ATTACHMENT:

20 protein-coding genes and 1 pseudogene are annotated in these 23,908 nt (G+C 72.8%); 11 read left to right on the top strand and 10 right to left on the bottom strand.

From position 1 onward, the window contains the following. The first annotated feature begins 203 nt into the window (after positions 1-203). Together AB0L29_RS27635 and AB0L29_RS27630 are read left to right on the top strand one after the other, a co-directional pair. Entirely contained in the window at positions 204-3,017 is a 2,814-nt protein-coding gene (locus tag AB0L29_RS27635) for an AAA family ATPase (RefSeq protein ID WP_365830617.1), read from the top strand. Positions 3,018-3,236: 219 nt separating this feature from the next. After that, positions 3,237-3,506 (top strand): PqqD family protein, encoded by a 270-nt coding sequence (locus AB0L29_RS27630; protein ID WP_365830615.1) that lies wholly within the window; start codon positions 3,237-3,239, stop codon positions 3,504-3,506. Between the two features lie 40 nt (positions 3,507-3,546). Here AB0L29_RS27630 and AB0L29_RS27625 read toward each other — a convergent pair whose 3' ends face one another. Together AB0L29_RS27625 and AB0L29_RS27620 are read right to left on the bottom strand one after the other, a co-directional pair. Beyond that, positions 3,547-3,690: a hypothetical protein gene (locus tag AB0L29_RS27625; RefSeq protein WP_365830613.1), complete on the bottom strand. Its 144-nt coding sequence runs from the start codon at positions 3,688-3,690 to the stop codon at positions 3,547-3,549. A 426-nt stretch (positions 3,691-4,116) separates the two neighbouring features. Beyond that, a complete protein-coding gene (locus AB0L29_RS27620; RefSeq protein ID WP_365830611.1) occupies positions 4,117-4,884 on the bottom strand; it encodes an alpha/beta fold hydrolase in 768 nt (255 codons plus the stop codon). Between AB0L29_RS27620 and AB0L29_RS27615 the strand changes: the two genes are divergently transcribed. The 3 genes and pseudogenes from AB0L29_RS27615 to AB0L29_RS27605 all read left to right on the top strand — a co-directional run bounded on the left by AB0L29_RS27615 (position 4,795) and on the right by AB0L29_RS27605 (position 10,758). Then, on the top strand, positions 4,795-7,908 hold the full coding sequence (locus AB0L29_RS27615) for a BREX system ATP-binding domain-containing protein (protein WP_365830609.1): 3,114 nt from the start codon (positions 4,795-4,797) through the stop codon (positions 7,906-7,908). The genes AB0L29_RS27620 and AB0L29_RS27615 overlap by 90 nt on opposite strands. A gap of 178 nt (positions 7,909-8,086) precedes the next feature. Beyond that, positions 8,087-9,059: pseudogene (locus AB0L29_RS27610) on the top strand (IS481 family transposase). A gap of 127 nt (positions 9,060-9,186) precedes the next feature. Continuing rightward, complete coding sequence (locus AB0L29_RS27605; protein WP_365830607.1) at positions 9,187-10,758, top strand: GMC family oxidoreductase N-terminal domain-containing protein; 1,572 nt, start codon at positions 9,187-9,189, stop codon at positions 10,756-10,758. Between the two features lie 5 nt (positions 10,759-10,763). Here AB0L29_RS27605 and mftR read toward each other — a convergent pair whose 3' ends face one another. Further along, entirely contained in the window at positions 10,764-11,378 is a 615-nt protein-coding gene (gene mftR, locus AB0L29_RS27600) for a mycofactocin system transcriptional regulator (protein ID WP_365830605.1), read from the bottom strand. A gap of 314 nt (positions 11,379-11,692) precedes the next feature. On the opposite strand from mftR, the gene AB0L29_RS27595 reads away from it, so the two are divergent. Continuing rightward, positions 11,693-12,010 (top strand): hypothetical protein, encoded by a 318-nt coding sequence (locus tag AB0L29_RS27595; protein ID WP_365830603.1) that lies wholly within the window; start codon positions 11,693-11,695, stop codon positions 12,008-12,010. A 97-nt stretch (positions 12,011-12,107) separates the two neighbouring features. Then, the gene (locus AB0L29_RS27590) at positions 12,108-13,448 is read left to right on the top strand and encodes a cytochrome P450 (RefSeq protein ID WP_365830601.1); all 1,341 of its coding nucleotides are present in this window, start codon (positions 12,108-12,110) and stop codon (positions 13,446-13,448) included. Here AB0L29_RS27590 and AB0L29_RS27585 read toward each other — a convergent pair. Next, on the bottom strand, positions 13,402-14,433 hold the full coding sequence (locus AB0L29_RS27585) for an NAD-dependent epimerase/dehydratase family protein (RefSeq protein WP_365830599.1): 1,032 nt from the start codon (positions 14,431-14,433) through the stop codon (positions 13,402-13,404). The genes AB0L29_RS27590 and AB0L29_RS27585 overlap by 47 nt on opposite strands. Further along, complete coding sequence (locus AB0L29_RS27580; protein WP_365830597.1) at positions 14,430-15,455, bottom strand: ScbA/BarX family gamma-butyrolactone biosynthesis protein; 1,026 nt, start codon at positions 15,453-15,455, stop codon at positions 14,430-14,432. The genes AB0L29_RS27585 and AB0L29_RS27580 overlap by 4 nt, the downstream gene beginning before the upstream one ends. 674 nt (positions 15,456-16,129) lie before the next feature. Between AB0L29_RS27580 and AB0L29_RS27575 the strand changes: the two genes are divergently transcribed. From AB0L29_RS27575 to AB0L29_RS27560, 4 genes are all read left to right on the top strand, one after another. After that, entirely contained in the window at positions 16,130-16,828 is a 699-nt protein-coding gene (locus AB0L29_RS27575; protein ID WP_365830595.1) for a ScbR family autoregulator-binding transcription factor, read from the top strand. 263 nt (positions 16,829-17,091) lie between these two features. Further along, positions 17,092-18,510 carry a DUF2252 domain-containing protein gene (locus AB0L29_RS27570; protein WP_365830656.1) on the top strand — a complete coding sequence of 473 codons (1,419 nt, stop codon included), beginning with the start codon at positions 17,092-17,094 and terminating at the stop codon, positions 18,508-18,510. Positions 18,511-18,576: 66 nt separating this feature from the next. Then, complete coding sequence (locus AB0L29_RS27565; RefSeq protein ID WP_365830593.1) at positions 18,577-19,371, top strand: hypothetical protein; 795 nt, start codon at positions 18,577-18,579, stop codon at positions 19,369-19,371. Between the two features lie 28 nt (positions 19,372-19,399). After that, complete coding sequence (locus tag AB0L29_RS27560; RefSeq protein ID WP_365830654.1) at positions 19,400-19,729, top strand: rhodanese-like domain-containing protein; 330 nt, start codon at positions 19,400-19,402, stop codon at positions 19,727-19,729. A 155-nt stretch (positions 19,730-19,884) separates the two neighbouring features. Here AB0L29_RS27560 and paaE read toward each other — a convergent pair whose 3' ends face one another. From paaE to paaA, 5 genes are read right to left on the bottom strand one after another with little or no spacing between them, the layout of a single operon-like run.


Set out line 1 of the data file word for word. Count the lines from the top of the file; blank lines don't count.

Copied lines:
20 protein-coding genes and 1 pseudogene are annotated in these 23,908 nt (G+C 72.8%); 11 read left to right on the top strand and 10 right to left on the bottom strand.